Background: During 2008, five children ages 5 months to 3 years were reported to the Minnesota Health Department (MDH) with invasive Hib disease; one died. Only one of these children had completed their primary Hib series. In December 2007, Merck & Co., Inc. recalled certain lots of their two Hib vaccines and ceased production of both vaccines. As a result, only one hib vaccine manufacturer remained to maintain vaccine supply. It was hypothesized that a shortage of vaccine resulted in lowered Hib vaccination rates leading to an increase in disease.
Objectives: To provide a more accurate evaluation of Hib vaccine UTD status from immunization information system (IIS) data
Methods: Hib UTD status was evaluated at 9 months of age in two birth cohorts: 11/1/2006 – 3/31/2007 (pre-shortage) and 11/01/2007 – 3/31/2008 (post -shortage). Children having two Merck vaccines at 2 and 4 months were considered up-to-date whereas children having other brands of Hib vaccine needed 3 doses to be considered up-to-date. A second analysis re-assigned the proportion of children with missing brand data to UTD status based on the proportions of Merck vs. non-Merck vaccines distributed by the Vaccines for Children (VFC) program during the respective time periods.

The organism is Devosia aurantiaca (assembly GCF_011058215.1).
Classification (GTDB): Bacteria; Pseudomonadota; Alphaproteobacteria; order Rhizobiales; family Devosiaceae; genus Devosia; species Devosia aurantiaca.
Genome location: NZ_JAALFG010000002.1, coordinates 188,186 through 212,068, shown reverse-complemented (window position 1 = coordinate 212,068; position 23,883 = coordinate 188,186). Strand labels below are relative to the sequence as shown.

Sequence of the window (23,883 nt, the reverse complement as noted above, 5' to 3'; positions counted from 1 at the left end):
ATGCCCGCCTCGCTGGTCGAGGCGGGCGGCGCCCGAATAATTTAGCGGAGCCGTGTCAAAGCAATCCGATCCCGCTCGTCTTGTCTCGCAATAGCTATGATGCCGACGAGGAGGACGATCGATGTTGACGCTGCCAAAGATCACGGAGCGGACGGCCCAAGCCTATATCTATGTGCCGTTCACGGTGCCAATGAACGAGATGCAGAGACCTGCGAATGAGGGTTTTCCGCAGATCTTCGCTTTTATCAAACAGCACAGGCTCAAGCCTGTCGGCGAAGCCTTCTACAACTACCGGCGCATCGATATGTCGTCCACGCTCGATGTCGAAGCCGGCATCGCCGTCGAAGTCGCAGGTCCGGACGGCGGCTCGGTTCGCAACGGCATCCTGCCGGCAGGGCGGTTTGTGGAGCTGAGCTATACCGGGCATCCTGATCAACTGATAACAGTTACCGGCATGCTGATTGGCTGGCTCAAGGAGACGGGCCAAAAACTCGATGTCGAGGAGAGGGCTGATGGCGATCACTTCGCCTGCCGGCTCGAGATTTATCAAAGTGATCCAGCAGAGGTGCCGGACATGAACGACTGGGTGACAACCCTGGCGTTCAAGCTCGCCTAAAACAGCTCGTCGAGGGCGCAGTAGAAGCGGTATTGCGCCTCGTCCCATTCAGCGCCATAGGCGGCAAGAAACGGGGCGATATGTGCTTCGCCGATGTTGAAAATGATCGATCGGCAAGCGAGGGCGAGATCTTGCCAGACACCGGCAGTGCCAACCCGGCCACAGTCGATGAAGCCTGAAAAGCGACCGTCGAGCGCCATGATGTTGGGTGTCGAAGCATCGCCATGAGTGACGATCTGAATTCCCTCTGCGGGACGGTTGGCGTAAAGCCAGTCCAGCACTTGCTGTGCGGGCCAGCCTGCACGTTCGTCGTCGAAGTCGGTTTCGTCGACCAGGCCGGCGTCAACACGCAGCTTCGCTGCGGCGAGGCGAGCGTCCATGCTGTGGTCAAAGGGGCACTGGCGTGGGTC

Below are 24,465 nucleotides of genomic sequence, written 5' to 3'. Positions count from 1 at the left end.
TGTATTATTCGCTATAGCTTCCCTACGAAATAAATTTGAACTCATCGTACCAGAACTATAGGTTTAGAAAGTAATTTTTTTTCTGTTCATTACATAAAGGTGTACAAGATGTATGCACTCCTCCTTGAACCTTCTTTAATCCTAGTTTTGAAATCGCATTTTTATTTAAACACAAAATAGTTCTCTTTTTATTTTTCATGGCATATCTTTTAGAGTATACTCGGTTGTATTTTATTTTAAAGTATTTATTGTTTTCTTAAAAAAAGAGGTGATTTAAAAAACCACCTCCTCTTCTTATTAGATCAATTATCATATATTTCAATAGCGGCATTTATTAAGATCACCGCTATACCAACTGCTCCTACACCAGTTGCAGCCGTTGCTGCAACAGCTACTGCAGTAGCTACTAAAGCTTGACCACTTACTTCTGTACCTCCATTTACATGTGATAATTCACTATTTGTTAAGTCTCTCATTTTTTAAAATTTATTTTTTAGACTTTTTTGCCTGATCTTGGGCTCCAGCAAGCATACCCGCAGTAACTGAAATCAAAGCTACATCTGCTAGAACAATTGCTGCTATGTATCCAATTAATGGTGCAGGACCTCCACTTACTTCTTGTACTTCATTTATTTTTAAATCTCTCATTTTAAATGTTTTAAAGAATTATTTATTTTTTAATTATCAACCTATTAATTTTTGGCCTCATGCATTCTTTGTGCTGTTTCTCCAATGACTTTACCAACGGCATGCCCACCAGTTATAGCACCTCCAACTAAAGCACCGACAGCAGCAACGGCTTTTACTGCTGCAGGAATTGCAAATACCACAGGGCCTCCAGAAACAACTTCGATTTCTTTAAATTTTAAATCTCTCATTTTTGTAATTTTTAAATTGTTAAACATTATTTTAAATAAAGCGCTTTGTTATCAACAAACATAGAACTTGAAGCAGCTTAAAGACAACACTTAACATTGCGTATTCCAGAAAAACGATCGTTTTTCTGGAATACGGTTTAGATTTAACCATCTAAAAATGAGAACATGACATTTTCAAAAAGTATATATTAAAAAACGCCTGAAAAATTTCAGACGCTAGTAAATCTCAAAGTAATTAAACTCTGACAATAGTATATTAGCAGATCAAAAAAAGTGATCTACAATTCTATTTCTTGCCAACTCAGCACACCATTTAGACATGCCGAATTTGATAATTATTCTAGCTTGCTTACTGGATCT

Results: Post-shortage UTD status at 9 months was 62% for PCV, 63% for DTaP, and 53% for Hib. However, pre-shortage UTD status at 9 months was similar at 66% for PCV, 67% for DTaP, and 56% for Hib. After reassignment of children with missing brand information as UTD based on VFC Merck distributions, the post-shortage Hib UTD rate was 53% the pre-shortage Hib UTD rate was 67%.
Conclusions: Reassignment of UTD status after applying VFC distribution data to the doses missing brand information showed that it was likely that the Hib UTD rates dropped 14% during the year after the shortage.
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